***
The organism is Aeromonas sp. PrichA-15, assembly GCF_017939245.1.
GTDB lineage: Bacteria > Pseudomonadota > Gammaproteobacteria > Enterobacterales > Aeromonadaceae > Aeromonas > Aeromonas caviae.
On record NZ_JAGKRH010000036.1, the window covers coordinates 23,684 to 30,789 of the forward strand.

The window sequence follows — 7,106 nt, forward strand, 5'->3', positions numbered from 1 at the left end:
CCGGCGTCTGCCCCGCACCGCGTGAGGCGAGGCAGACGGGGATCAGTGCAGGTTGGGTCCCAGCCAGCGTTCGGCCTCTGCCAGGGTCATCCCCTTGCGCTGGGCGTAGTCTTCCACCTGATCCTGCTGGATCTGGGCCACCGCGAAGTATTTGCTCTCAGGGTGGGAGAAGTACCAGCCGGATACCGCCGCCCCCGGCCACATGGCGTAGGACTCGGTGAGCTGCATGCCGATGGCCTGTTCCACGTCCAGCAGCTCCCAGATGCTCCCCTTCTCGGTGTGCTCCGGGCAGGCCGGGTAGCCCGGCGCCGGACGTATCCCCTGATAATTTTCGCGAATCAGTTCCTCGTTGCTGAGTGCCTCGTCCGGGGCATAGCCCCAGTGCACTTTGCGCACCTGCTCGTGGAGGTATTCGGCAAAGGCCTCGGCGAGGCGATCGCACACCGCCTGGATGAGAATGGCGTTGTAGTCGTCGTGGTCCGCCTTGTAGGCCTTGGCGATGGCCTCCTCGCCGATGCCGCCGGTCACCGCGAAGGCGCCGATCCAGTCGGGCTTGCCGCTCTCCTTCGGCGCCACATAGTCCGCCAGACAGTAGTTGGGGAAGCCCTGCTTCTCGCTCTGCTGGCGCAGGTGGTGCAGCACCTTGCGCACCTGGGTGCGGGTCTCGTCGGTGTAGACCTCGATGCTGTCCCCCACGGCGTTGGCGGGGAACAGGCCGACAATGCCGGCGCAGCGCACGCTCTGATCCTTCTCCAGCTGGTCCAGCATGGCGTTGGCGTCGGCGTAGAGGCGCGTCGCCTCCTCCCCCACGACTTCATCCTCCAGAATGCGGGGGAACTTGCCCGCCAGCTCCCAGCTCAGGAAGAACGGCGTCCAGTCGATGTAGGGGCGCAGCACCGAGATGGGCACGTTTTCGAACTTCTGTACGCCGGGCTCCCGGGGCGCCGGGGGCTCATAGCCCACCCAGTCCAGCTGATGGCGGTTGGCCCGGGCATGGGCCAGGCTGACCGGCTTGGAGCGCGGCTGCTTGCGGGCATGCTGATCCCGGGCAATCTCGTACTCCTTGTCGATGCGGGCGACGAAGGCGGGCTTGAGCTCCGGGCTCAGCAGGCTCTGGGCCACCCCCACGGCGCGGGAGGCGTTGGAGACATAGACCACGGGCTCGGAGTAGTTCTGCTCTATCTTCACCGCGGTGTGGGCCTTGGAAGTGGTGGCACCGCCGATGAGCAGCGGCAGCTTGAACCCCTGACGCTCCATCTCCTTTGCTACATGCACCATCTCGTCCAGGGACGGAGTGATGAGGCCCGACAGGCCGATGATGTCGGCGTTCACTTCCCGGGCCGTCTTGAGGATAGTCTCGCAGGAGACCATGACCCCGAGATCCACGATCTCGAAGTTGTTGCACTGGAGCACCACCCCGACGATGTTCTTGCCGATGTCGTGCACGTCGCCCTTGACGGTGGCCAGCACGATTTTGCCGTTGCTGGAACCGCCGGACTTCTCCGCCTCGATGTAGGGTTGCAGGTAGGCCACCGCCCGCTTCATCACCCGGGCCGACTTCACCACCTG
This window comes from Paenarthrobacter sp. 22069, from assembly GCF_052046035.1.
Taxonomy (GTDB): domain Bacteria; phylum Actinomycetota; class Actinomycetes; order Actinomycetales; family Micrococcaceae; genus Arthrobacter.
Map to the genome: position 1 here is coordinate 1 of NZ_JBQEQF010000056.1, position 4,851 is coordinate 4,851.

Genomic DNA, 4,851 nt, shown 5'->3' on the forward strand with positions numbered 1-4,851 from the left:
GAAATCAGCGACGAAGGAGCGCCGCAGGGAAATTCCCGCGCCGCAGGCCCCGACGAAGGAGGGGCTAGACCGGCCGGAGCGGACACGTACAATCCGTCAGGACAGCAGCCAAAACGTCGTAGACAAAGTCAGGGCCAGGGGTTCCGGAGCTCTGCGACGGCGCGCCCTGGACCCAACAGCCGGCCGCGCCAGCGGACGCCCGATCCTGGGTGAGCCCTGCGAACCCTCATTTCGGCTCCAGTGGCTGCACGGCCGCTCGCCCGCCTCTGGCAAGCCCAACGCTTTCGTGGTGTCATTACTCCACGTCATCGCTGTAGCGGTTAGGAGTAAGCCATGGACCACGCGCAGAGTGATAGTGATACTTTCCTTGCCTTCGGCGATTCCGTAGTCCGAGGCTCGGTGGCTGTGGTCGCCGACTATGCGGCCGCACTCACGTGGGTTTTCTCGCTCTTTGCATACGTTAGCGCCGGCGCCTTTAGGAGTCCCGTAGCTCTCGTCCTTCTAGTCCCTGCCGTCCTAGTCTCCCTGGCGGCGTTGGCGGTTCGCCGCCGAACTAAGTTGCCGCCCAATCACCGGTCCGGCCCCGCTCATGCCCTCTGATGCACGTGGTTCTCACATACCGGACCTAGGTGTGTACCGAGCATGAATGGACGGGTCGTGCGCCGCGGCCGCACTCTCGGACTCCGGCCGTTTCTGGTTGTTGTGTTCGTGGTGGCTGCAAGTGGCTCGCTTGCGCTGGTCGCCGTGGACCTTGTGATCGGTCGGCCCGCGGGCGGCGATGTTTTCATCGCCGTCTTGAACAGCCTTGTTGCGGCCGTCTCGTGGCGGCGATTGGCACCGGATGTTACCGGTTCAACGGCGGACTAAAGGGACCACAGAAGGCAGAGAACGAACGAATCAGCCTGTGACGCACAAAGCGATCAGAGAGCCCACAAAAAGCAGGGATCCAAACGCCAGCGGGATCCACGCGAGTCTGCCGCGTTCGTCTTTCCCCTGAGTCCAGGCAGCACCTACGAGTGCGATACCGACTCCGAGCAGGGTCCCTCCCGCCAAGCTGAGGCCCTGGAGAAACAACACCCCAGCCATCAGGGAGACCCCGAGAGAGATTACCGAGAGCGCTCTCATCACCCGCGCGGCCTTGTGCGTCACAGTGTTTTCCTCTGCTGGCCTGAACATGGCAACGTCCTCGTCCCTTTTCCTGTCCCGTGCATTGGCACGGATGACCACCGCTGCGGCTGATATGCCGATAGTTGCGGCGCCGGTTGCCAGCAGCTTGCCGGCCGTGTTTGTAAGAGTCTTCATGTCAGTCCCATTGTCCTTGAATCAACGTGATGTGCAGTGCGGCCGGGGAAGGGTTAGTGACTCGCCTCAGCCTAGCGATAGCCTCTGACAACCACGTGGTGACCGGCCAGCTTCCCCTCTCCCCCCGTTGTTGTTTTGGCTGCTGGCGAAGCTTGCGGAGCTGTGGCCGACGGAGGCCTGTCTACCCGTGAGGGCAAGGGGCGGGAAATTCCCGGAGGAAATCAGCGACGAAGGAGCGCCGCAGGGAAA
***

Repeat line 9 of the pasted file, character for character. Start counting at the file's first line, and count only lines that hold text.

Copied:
Genomic DNA, 4,851 nt, shown 5'->3' on the forward strand with positions numbered 1-4,851 from the left: